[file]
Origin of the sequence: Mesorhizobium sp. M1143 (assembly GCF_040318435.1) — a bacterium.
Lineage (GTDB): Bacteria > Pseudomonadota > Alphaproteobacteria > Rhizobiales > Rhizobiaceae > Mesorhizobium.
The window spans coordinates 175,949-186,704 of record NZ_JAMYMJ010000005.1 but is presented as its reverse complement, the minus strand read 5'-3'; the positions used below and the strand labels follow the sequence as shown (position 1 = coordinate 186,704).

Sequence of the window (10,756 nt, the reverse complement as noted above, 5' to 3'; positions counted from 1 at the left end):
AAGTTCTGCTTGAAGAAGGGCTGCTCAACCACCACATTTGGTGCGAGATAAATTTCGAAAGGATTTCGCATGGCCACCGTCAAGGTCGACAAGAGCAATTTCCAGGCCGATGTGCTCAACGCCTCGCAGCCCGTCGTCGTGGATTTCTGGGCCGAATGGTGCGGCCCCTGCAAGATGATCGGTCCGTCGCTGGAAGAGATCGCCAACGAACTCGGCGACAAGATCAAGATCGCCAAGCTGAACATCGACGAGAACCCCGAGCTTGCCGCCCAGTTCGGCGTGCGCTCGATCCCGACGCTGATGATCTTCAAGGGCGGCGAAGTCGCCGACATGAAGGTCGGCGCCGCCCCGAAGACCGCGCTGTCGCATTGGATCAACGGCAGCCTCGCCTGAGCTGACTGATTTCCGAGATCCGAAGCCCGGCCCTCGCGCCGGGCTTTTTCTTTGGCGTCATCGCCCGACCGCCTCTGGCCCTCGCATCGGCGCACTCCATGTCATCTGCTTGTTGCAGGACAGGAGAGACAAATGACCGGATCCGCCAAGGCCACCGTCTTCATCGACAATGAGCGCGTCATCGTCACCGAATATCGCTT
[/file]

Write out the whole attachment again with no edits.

Origin of the sequence: Mesorhizobium sp. M1143 (assembly GCF_040318435.1) — a bacterium.
Lineage (GTDB): Bacteria > Pseudomonadota > Alphaproteobacteria > Rhizobiales > Rhizobiaceae > Mesorhizobium.
The window spans coordinates 175,949-186,704 of record NZ_JAMYMJ010000005.1 but is presented as its reverse complement, the minus strand read 5'-3'; the positions used below and the strand labels follow the sequence as shown (position 1 = coordinate 186,704).

Sequence of the window (10,756 nt, the reverse complement as noted above, 5' to 3'; positions counted from 1 at the left end):
AAGTTCTGCTTGAAGAAGGGCTGCTCAACCACCACATTTGGTGCGAGATAAATTTCGAAAGGATTTCGCATGGCCACCGTCAAGGTCGACAAGAGCAATTTCCAGGCCGATGTGCTCAACGCCTCGCAGCCCGTCGTCGTGGATTTCTGGGCCGAATGGTGCGGCCCCTGCAAGATGATCGGTCCGTCGCTGGAAGAGATCGCCAACGAACTCGGCGACAAGATCAAGATCGCCAAGCTGAACATCGACGAGAACCCCGAGCTTGCCGCCCAGTTCGGCGTGCGCTCGATCCCGACGCTGATGATCTTCAAGGGCGGCGAAGTCGCCGACATGAAGGTCGGCGCCGCCCCGAAGACCGCGCTGTCGCATTGGATCAACGGCAGCCTCGCCTGAGCTGACTGATTTCCGAGATCCGAAGCCCGGCCCTCGCGCCGGGCTTTTTCTTTGGCGTCATCGCCCGACCGCCTCTGGCCCTCGCATCGGCGCACTCCATGTCATCTGCTTGTTGCAGGACAGGAGAGACAAATGACCGGATCCGCCAAGGCCACCGTCTTCATCGACAATGAGCGCGTCATCGTCACCGAATATCGCTT